Want an example? Howard Love was involved with a company that curated the top 10 sites across various categories: sports, film, medicine and so on. They were so proud of the work. And yet it turned out horrendous. Search engines became so advanced that a product like this wasn’t necessary. And yet they saw a very interesting report. Their curated wedding ring websites received loads of traffic. Cut to later on and now they are a service that educates users on how to best purchase wedding rings. And they’re doing amazing. Who knew? But that’s the power of being open to unexpected changes and focusing on the positives rather than the mistakes. Instagram was the same. They were originally a location app. AirBnB started off as something different. Every successful company you study has evidence of the morph phase.

I used the quote before in another lesson but I’ll say use it again because it’s so good. “Success is going from failure to failure without losing enthusiasm.” Winston Churchill said that. I bring it up because learning from your mistakes can be a misleading term. Learning from your mistakes should teach you what not to do, but more importantly what to do. Always reset your compass back to the positive side lest you end up closing your mind off and therefore never grow.

Remember, there’s always at least one aspect that works, no matter how disastrous it seems. And I’ve found, you can’t create solutions when you’re fixated on identifying problems. One way to phrase it for yourself is “maybe it would work if…” vs “it doesn’t work because…”

Simple, huh? Focus on the positives. Life is funny that way. The biggest truths are the most obvious.

If you’re interested in learning more about the Start-up J Curve, you can purchase the book on Amazon through our affiliate program. It costs you the same except we get a portion of the sale. It’s a win win. You get a great book, we get a kickback from Amazon for sending you.

To wrap-out this lesson, here’s a few quotes to reinforce the ideas brought up:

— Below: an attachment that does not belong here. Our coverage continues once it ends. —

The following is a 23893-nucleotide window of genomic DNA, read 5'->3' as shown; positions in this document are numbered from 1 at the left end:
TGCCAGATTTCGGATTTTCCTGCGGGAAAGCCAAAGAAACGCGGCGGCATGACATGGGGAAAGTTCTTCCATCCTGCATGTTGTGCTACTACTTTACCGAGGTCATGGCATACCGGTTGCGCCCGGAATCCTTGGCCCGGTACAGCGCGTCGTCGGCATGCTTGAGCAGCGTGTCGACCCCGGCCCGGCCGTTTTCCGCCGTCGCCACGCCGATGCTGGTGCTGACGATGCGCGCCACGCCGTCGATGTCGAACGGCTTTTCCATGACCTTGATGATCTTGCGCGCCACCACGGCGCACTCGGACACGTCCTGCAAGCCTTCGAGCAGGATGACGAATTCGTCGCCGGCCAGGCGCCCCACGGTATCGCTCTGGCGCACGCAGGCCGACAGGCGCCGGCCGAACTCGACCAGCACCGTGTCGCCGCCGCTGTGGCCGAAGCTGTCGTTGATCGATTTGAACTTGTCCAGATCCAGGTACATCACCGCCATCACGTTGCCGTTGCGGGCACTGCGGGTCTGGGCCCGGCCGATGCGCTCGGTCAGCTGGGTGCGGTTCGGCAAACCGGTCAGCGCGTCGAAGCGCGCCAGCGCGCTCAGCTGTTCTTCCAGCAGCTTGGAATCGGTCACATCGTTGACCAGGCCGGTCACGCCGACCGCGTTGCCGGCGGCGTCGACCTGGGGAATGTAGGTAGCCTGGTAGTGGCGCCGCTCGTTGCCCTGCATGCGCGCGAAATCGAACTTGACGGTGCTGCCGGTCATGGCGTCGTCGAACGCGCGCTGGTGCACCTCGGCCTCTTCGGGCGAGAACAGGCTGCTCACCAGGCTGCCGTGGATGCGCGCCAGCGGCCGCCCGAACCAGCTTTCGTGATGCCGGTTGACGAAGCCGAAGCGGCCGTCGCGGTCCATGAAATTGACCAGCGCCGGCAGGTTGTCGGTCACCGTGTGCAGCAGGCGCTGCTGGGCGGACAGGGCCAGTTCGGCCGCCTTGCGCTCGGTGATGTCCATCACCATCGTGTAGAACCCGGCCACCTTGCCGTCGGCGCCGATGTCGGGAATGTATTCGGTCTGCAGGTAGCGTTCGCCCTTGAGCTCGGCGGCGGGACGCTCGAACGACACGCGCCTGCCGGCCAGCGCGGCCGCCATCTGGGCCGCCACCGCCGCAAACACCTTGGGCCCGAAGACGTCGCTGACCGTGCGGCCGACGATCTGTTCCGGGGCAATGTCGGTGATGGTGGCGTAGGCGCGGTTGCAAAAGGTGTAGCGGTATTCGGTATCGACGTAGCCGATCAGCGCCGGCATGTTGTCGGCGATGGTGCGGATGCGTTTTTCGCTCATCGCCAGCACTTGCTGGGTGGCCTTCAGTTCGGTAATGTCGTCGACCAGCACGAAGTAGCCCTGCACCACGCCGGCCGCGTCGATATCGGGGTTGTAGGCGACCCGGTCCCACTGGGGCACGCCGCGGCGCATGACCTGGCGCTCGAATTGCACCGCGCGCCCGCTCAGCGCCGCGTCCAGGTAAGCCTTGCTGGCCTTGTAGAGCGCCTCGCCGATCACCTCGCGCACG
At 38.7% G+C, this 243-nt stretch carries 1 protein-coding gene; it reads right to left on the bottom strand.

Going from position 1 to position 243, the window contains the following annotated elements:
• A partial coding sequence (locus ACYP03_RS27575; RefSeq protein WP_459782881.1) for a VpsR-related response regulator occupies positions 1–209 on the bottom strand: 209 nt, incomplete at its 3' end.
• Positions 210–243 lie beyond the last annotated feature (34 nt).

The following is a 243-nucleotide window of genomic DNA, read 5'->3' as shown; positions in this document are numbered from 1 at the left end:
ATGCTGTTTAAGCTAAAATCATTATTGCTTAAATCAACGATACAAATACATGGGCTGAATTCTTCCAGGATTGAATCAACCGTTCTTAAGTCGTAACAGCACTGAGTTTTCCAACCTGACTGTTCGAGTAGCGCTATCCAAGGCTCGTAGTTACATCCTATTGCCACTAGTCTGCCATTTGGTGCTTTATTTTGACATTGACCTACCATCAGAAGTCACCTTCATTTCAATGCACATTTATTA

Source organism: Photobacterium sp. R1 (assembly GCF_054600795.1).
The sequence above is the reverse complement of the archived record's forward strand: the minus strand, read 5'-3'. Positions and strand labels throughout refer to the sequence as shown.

“Once you replace negative thoughts with positive ones, you’ll start having positive results.” – Willie Nelson

“Keep your face to the sunshine and you cannot see a shadow.” – Helen Keller

“In order to carry a positive action we must develop here a positive vision.” – Dalai Lama

“Positive thinking will let you do everything better than negative thinking will.” – Zig Ziglar

“Pessimism leads to weakness, optimism to power.” – William James

“I’m a very positive thinker, and I think that is what helps me the most in difficult moments.” – Roger Federer

“Perpetual optimism is a force multiplier.” – Colin Powell

Before you click away to another lesson from Phil, here’s a few more things. One, I’d like to add my two cents and highlight a quote that speaks to me regarding the message from today’s teachings. It’s from Buddha. “Let us rise up and be thankful, for if we didn’t learn a lot today, at least we learned a little, and if we didn’t learn a little, at least we didn’t get sick, and if we got sick, at least we didn’t die; so let us all be thankful.” See, there’s always something positive to gleam from any situation. To review this lesson, you can read the transcript on Phil’s website. The link is provided. Be sure to leave us a comment because we love reading what you say. If you enjoyed this lesson, please be sure to hit that like button and tell your friends and family about us. Also, you can support this show on if it doesn’t burden you financially in any way. Every contribution is truly appreciated and help defray the costs of putting on this show – which as you can imagine takes a lot of effort. To be notified when future episodes release, subscribe on either Apple Podcast or YouTube. Plus, the show is now available on Google Podcast, Spotify and a host of other amazing platforms. That way you can get the show on your favorite and most convenient app. All you have to do is click the link to the specific platform and then subscribe there. Lastly, if you’re a new host or college student seeking an internship in the LA area and would like to join AfterBuzz, visit AfterBuzz TV’s contact page. A direct link is provided. Or of course you can Tweet @PhilSvitek or Instagram me @BonjourJuliet. Thanks for watching. I’m Juliet Vibert, a producer on the show and we’ll see you next week with another one of Phil’s life lessons.